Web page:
I’ve always been drawn to instruments that encourage you to think differently about the way in which you interact with them. As a young boy I learnt to play the piano, then aged 13 picked up the guitar and taught myself to play. However, I was always searching for ways to ‘unlearn’ the traditional playing methods. John Cage had shown how you can ‘prepare’ the piano by placing screws and bolts in between the strings to change the physical sound of the instrument, whilst composers like Glenn Branca demonstrated that the guitar could be reconfigured as an orchestral tool and played with hammers.

A wooden box with a keyboard on the right side and a series of knobs and holes on the left side. It's a musical instrument sitting on a wooden floor

From the Benjolin to the Grackler

As the years have passed I’ve collected all manner of strange and wonderful musical instruments, that are as entertaining by name as they are by nature. How about the Macumbista Benjolin, Ellitone Farm Detective Ultrarollz, SqrtSigil exfriend or Mroztronium Grackler? So, when I first heard about the Wing Pinger from Chinese artist and designer Meng Qi I was immediately intrigued.

The photos here explain better than words can I feel. It’s an extraordinarily beautiful instrument that offers the player the chance to combine both melody and noise in equal measure. It’s extremely playable and immediate, though like any wild sonic best, not always controllable.

Pinging until your heart’s content

It arrived in October 2020 and I immediately began to explore and play it. It’s not even like a synthesiser in that it has no oscillators to create sound. In fact, it uses 4-pole resonant low pass filters and a network of peripheral logic circuits, binary counters, and shift registers. These filters can be cross “pinged” and modulated, both directly and by generated step signals.  

This means in essence that with the tiniest movement of a knob, chaos becomes a flowing ambient pulse, or an elegant harmonic spectral exploration can descend into wild noise territory.

I love that I can even leave it to settle on its own and it seems to play itself. I’m writing this close to Halloween and it arrived around the same time a year ago, so is it even possessed? I have felt the desire to taste human blood more than ever since owning this though, I know that!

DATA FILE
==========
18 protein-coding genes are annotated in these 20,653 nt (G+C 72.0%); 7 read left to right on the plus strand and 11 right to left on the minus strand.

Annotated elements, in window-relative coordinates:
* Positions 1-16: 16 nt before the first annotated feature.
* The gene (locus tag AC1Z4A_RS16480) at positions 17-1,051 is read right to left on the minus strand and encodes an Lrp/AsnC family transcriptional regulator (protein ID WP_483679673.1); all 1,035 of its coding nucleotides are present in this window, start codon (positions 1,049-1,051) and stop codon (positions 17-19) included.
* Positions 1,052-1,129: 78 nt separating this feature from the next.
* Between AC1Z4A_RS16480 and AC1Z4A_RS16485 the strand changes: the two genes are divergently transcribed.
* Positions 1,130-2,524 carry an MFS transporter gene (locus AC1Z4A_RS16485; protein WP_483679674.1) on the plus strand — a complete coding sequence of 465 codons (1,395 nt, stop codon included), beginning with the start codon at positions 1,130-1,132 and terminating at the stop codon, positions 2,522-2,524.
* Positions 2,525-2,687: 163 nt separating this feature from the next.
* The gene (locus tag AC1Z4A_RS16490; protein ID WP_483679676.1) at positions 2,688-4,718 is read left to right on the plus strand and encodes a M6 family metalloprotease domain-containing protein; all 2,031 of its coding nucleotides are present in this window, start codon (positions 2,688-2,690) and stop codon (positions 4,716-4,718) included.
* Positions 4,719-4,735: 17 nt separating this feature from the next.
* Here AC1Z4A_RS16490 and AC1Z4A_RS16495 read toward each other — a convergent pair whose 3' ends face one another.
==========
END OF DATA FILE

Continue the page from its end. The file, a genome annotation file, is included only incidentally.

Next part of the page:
Wing Pinger, the album

After recording many explorations, I decided these could become a release in itself. So now Wing Pinger is out on Bandcamp, as well as Spotify, iTunes and other digital services. It’s one of the first releases on PLAYNEUTRAL, a new label publishing contemporary music by exploratory artists. The first four releases are by Stephen Vitiello/Brendan Canty (Fugazi), Machinefabriek, Aidan Baker, and myself. 

Album cover, entirely red. Text in white across the top reads Scanner Wing Pinger in bold lettering

It’s been a joy to take a strictly minimal approach to this release and embrace the creative possibilities of just one instrument. It’s reductive and minimal, but that in itself is the challenge. To only focus on one instrument as the source of the sound and see how it stands independently. 

A wooden box with a series of knobs and holes on the left side. It's a musical instrument sitting on a wooden floor

If you are curious to see the Wing Pinger in action I made a few videos of my performing with it, and you can admire the attached photos in the download too.  I hope you might enjoy this sonic exploration into the future.

BUY Wing Pinger on Bandcamp now.